Prospective observational cohort study of time saved by prehospital thrombolysis for ST elevation myocardial infarction delivered by paramedicsBMJ 2003; 327 doi: https://doi.org/10.1136/bmj.327.7405.22 (Published 03 July 2003) Cite this as: BMJ 2003;327:22
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Editor- Pedley et al provide welcome further evidence that paramedic
provision of prehospital thrombolysis for acute myocardial infarction
(AMI) is feasible and reduces the treatment delay.1 However, it is
disappointing that no cost data were presented. Their study was an ideal
opportunity to obtain estimates of cost-effectiveness for prehospital
thrombolysis, which is lacking for the United Kingdom.
The authors also state “we might expect two extra lives saved per
100 patients treated.” This is an important statement and more detail of
how this estimate was derived would have been helpful. We suspect this is
from the meta-analysis of the results from trials comparing prehospital
versus inhospital thrombolysis for AMI by Boersma et al.2 Importantly,
this health benefit of a one-hour reduction in the treatment delay must be
within three hours from symptom onset. The authors describe collecting
“times of onset of symptoms” but do not present their results. This is an
important omission as the mortality benefit of thrombolysis is directly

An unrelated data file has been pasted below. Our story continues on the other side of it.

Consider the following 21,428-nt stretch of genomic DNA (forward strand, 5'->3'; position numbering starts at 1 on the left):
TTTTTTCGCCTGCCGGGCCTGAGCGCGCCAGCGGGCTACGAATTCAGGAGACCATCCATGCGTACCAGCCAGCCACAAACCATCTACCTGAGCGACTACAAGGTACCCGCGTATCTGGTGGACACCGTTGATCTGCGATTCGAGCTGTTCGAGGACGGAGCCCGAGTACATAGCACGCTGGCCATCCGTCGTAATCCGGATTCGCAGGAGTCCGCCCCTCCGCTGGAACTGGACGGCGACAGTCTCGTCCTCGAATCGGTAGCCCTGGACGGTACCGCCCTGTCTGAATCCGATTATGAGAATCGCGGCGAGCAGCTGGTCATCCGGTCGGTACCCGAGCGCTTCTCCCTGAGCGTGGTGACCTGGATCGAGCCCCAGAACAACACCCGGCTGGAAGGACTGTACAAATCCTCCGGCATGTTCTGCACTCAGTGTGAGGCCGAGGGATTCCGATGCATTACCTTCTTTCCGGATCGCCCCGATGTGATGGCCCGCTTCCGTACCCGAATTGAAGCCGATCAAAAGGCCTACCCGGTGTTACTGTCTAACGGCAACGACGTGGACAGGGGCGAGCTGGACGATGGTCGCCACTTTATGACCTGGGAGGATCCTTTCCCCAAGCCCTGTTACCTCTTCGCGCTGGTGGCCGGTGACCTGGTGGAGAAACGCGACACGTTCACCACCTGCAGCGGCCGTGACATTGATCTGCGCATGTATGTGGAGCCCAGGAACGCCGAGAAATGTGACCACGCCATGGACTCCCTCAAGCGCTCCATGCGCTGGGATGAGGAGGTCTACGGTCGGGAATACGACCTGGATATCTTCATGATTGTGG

related to treatment delay from the time of the onset of symptoms. The
health benefit of a one-hour reduction in treatment delay will be
considerably smaller if the total delay is longer than three hours.2
It should be stressed that it is necessary to ensure through audit
that all aspects of the care pathway for AMI are being performed optimally
and therefore the maximum possible health benefit is being achieved prior
to the introduction of a prehospital thrombolysis service.
We believe that the emphasis of research in this area should now move
to establishing and evaluating cost effective models of care for
prehospital thrombolysis rather than feasibility studies. Such evaluations
should include consideration of the effects of different treatment
population characteristics for example age distribution and ambulance
travelling times. The recent Department of Health review of prehospital
thrombolysis is one step in this direction but more detail is needed to
assist implementation.3 It also needs to be acknowledged that proposals
for a prehospital thrombolysis service will be competing against other
forms of healthcare and interventions in the prioritisation process of
Primary Care Trusts. The costs and effectiveness of such a service will
need to be clear and robust in order to achieve long-term funding.
specialist registrar in public health medicine
Public Health Genetics Unit, Cambridge
Director of Public Health
South Cambridgeshire Primary Care Trust
Competing interests: none
1 Pedley DK, Bissett K, Connolly EM, et al. Prospective observational
cohort study of time saved by prehospital thrombolysis for ST elevation
myocardial infarction delivered by paramedics. BMJ 2003. 327:22-26.
2 Boersma E, Maas AC, Deckers JW, Simoons ML. Early thrombolytic
treatment in acute myocardial infarction: reappraisal of the golden hour.
3 Department of Health. Review of early thrombolysis Faster and
better treatment for heart attack patients. 1-16. 6-2003. London.
Competing interests: No competing interests